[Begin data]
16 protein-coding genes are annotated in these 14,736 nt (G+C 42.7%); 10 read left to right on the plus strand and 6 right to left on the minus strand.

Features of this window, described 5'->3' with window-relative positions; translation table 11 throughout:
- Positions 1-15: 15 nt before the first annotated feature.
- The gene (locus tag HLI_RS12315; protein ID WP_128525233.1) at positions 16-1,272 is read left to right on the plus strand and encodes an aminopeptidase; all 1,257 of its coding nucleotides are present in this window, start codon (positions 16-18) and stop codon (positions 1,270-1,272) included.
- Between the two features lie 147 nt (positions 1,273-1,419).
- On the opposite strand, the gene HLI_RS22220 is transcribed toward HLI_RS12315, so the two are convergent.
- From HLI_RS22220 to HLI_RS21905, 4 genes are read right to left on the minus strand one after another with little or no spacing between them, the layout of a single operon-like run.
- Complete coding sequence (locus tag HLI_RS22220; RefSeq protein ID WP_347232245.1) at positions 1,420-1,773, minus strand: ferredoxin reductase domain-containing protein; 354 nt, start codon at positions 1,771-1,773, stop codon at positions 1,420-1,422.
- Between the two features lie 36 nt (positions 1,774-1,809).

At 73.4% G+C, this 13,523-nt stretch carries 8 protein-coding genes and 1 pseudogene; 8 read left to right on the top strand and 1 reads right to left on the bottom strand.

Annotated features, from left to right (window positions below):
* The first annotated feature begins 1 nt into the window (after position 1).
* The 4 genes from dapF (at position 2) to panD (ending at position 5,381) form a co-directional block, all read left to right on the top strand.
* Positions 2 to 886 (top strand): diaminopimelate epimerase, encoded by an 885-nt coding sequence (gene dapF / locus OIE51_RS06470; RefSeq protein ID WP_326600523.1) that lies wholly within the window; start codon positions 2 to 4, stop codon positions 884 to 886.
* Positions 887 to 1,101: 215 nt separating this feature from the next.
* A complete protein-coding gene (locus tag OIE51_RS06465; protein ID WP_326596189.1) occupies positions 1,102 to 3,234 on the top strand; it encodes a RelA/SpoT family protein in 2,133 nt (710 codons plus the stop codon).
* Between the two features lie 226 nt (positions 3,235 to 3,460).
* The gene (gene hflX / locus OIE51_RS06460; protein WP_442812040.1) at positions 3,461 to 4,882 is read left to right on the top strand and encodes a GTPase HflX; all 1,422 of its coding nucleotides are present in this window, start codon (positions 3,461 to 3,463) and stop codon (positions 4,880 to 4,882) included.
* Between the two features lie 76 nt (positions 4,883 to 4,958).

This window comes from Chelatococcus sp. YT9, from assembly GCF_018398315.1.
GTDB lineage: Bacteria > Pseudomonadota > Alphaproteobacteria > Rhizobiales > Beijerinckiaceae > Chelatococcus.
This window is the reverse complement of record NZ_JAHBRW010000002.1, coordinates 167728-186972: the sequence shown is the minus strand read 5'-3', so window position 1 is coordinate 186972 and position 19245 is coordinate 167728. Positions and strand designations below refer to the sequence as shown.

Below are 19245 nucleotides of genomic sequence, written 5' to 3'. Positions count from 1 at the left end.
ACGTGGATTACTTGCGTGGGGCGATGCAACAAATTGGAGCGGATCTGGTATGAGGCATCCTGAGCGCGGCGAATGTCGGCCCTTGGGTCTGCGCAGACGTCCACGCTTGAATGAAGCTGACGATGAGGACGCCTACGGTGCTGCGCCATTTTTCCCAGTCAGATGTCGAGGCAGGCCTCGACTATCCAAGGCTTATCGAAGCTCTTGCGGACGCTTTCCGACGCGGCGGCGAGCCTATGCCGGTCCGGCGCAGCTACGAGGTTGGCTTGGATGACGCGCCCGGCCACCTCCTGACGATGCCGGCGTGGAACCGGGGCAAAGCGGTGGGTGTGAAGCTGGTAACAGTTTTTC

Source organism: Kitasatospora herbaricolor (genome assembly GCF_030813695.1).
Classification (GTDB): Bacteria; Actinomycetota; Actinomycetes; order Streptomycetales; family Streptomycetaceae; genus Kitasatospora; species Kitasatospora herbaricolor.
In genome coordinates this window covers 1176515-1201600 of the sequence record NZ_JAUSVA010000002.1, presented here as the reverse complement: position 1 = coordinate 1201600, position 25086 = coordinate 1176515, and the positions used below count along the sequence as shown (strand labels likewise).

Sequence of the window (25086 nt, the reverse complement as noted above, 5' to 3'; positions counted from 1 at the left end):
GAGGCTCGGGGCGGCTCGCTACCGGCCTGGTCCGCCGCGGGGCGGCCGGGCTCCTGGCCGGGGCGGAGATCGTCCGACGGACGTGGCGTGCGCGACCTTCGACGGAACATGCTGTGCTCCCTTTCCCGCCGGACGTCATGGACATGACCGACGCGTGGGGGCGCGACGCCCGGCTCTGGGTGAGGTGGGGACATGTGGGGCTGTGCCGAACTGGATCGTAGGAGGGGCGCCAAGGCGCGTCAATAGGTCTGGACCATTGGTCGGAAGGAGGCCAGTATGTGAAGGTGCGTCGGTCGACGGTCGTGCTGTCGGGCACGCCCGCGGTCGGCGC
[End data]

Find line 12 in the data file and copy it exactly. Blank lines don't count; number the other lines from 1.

* The first annotated feature begins 1 nt into the window (after position 1).